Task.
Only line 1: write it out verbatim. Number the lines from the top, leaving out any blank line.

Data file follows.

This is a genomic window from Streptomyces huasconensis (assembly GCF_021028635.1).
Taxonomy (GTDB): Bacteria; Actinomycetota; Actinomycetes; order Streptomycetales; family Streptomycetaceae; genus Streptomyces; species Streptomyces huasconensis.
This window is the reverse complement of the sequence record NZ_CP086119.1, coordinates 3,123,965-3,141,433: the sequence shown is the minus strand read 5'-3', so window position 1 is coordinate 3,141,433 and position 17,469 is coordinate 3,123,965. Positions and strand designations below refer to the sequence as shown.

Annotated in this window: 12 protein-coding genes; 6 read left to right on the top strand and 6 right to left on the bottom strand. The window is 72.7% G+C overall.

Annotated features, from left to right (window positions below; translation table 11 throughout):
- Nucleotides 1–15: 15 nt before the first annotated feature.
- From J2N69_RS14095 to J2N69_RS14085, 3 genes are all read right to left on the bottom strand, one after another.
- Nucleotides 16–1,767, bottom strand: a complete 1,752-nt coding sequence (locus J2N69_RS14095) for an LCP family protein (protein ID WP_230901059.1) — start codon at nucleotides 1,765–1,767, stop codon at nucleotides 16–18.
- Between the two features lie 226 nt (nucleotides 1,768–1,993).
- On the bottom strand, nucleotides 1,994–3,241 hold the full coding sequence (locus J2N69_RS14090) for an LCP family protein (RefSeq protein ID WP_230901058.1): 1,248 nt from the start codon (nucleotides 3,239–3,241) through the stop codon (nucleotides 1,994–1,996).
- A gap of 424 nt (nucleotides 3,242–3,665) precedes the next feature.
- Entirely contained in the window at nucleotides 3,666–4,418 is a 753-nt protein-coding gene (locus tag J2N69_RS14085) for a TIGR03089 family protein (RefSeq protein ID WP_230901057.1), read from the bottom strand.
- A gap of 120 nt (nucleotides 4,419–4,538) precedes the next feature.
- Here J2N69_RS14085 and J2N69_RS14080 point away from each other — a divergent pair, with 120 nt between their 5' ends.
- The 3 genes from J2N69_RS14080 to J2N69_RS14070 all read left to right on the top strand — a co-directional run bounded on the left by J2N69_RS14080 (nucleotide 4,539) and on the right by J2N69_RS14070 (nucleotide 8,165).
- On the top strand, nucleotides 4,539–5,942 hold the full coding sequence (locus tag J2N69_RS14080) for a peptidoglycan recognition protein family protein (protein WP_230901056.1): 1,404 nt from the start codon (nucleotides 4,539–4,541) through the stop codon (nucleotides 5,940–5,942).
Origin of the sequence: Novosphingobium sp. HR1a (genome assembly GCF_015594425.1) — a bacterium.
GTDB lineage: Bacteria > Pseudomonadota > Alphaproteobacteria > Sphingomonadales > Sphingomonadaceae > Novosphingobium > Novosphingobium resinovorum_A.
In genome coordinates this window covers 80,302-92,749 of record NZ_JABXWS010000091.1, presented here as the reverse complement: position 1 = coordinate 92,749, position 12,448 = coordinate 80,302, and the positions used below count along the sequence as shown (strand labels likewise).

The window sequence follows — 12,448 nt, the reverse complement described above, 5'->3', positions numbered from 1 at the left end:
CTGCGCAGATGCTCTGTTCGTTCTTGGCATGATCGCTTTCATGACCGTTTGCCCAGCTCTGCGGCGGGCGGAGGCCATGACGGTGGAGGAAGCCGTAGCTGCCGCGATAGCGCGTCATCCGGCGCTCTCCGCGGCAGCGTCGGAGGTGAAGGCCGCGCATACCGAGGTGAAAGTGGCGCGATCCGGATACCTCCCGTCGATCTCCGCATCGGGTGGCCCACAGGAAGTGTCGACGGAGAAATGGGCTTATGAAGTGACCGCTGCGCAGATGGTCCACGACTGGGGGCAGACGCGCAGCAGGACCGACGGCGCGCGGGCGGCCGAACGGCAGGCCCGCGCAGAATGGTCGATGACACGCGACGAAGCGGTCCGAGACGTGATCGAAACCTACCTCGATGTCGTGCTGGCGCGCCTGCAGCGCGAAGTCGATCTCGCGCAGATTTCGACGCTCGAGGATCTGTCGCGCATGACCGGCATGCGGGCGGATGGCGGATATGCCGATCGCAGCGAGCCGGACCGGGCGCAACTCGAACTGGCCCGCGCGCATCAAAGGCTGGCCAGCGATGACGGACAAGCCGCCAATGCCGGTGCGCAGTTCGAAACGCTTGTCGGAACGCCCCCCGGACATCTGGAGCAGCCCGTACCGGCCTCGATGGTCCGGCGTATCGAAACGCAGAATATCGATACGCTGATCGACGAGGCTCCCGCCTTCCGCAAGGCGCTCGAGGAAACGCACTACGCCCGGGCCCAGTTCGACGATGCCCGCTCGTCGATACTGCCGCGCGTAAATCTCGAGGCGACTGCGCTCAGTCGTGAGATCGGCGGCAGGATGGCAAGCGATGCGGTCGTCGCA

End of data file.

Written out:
This is a genomic window from Streptomyces huasconensis (assembly GCF_021028635.1).